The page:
It works! I’m so pleased with the wood boiler system. This fall it was easy to start up. Just a few steps and it was all working as designed.
I recorded the steps I took to get the first fire for the season started.
Before firing up the stove it’s a good idea to check and empty any ashes from the ash drawer. I also cleaned the glass front of the stove.
Then I uncapped the boiler drain and hooked up a short hose to the spigot. Running water through the system with the end of the hose in a bucket will release air that may have entered the pipes. To get the water moving in the system the stove pump switch is turned on. I also checked that the automatic fill valve was open. There were very few air bubbles. Once the water stops bubbling in the bucket, the drain is closed and recapped.
After that initial step, each fire of the season is the same.
- Turn on boiler pumps with switch in laundry room. Be sure the primary pump is running.
- Check that all valves that control the flow to the boiler and heating system are open.
- Plug heating system pump into the power strip. This separates it from the thermostat controller so it runs all the time.
- Open all stove air intake valves. There are three. One in the ash drawer, one on the bottom right controls the outside air flow, and one on top controls the chimney damper.
- Open a couple of zone valves. There is not enough heat to open them all and just a couple will warm the house.
- Start fire.
- Once fire is going close the ash drawer intake. Then manage the outside air and damper with the other intakes.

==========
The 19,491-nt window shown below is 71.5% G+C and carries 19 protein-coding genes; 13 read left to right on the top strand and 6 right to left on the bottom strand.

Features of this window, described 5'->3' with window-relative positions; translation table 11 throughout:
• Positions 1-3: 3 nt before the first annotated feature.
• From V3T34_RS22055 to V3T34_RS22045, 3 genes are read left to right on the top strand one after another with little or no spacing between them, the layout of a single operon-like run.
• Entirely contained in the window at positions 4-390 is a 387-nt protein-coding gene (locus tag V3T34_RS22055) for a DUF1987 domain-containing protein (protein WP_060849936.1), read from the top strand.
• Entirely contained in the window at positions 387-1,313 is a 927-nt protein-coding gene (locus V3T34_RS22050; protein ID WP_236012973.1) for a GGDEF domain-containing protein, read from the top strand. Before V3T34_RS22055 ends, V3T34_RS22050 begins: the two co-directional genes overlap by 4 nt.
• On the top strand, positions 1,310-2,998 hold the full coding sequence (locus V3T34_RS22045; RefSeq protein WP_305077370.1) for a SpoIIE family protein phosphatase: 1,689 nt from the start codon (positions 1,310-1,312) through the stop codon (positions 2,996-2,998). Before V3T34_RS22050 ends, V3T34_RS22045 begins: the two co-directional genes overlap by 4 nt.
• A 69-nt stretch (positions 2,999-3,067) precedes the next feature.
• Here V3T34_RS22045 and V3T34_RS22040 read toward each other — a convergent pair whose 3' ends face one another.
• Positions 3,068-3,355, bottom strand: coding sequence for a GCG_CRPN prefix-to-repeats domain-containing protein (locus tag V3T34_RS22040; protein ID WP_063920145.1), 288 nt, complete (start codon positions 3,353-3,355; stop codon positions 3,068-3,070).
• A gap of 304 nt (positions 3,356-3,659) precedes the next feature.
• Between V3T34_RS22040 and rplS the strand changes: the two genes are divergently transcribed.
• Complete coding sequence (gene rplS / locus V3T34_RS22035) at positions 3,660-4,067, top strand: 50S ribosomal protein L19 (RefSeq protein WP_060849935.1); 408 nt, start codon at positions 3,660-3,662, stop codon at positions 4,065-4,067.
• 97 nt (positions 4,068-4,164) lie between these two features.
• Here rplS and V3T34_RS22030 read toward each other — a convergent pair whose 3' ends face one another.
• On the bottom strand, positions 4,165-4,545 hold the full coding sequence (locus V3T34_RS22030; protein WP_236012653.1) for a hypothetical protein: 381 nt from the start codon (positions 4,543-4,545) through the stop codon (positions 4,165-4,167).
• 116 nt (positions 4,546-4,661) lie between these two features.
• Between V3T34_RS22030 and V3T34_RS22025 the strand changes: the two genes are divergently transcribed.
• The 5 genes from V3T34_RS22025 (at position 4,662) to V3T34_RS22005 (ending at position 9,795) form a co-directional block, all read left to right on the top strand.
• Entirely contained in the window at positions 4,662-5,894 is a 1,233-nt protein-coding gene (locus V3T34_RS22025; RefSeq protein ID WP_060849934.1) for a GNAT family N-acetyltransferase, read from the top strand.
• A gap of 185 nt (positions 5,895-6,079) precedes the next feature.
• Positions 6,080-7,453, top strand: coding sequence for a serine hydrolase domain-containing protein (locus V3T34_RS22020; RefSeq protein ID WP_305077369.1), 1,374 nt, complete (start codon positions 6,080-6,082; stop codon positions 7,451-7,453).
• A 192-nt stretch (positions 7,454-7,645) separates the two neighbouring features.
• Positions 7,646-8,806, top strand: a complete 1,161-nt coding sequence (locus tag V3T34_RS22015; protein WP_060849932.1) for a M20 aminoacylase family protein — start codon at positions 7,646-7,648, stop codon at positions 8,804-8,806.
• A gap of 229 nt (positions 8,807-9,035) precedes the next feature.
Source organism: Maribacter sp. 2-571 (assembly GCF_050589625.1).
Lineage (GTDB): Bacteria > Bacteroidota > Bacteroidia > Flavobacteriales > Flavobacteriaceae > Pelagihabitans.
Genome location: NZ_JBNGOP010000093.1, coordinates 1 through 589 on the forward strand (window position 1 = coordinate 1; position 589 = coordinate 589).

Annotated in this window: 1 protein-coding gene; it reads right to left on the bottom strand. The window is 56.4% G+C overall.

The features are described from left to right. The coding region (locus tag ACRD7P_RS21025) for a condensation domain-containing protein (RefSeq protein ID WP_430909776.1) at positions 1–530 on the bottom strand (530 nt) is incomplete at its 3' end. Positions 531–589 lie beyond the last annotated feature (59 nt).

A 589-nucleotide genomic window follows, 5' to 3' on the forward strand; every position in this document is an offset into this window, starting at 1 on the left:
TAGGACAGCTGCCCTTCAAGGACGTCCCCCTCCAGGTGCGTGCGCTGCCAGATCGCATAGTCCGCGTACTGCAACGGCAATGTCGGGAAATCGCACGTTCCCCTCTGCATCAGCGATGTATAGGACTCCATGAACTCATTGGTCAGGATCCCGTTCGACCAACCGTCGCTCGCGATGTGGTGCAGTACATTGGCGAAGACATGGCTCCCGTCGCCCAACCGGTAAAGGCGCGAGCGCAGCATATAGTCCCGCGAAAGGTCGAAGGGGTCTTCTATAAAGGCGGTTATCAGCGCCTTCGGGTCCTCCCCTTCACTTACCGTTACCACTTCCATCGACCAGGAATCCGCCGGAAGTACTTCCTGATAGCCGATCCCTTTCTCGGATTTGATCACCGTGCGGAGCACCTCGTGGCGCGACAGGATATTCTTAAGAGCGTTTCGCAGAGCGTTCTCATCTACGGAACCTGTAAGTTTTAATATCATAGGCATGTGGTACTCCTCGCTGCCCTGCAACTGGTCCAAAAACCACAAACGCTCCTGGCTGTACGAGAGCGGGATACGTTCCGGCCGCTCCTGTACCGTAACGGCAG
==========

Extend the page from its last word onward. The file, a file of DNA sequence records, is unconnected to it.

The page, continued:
The water temperature and internal pressure can be monitored with the gauge at the top of the stove.
The red marker is set at approximately atmospheric pressure. If the water gets too hot the pressure release valve will open and relieve the pressure and send overheated water into a stainless steel milk can.
When the water gets to 90 degrees the second pump turns on. That sends the water to the heat exchanger. I check to be sure the secondary pump is running at this point. If not, the fire would need to be separated and stop burning so the stove would not overheat.
In the exchanger the warm water from the stove runs next to the water from the radiant system. The heat transfers from the stove to the system water which is pumping through the open zones.
Transferring the heat from the stove to water means that the stove does not get hot like a normal wood stove.
Having a fire in the evening is quite lovely on a snowy day. This is the first snow we’ve been home for. It snowed while we were out of town but it melted before we got home.
And inside the fire is so delightful.
When the fire dies down and it’s time to turn the heat back on, the system pump is plugged back into the thermostat controlled outlet and the switch to the wood boiler pumps is turned off. The house is cozy and the heat is unlikely to come back on before morning.